Bill Ardolino takes a deep look inside the tumultuous politics of Iraq in The Long War Journal. He gives a level of analysis we never see in the mainstream media, delving deeply into the structure of the Iraqi government and examining what is working and what is not:
While divisive politics and naked sectarian interest receive most of the blame for Iraq’s political inertia, government inefficiency, corruption, and administrative inexperience arguably pose larger problems.
“We think our system is bureaucratic … their system is even more bureaucratic. It tends to be a paper-based system. … They tend to require lots of signatures from different technocrats along the way. They tend not to delegate much,” said Brigadier General Terry Wolff, the Special Assistant to the President and the Senior Director for Iraq and Afghanistan Policy Implementation on the National Security Council.
As an example, a paper-based system of requisitions adds layers of difficulty for various provincial police headquarters getting equipment from the Ministry of the Interior. Thus, both Western observers and police officers in a Sunni province like Anbar might view equipment shortages as the product of sectarian hostility by the Shia-dominated federal government, when much of the delay is really administrative.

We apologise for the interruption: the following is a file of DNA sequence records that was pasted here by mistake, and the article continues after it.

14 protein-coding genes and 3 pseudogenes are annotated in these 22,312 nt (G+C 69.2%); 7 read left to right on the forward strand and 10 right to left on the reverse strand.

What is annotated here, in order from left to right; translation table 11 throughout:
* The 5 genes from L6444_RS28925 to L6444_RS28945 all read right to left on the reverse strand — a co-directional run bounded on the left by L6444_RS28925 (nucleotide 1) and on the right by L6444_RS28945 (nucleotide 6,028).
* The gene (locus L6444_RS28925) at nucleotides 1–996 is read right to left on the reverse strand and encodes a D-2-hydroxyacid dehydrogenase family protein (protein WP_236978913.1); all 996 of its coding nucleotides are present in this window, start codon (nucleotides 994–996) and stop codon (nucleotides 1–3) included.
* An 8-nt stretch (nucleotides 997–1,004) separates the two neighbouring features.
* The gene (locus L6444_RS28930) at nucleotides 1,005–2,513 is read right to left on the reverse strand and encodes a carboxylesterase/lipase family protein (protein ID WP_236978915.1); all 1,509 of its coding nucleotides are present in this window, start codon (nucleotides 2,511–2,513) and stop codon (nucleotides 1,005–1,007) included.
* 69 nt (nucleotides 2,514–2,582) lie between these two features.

Iraq’s problems are becoming less visible, but the Iraqi government still has a long way to develop. The Iraqis are returning to the model they know, which is the corruption and centralization of the Ba’athist regime. It will take some time for their to be the political transitions necessary for Iraq to have a truly stable government. That will mean clearing out corruption in the various ministries and streamlining bureaucratic processes. It will also require the Iraqis to have a view of government that promotes democratic accountability rather than the centralization of the Ba’athist era.
Those are all multi-generational changes. The Iraqis have not had anything even close to democratic government in at least a generation. The transition from dictatorship to democracy is never easy, and it cannot be accomplished in the space of a mere 5 years. The Iraqis are making some progress, but that progress is slow. What matters is not that the Iraqi people have a fully functional government quickly, but that they carefully start building the legal, political and administrative foundations for good government.
Ardolino’s look inside the Iraqi government gives us an idea of what’s going right and what is going wrong. In order to understand what’s going on in Iraq, we can’t merely rely on the crude stereotypes in the mainstream media. Iraq is far more diverse, far more vibrant, and far more complex than the caricature presented by the media. This unique look inside the Iraqi government gives us a perspective we might otherwise never gets, and will give future researchers and political scientists an opportunity to see the process of democratic development in a way we’ve never been able to see before.
UPDATE: It’s Bill Ardolino, not Bill Roggio. Mea maxima culpa.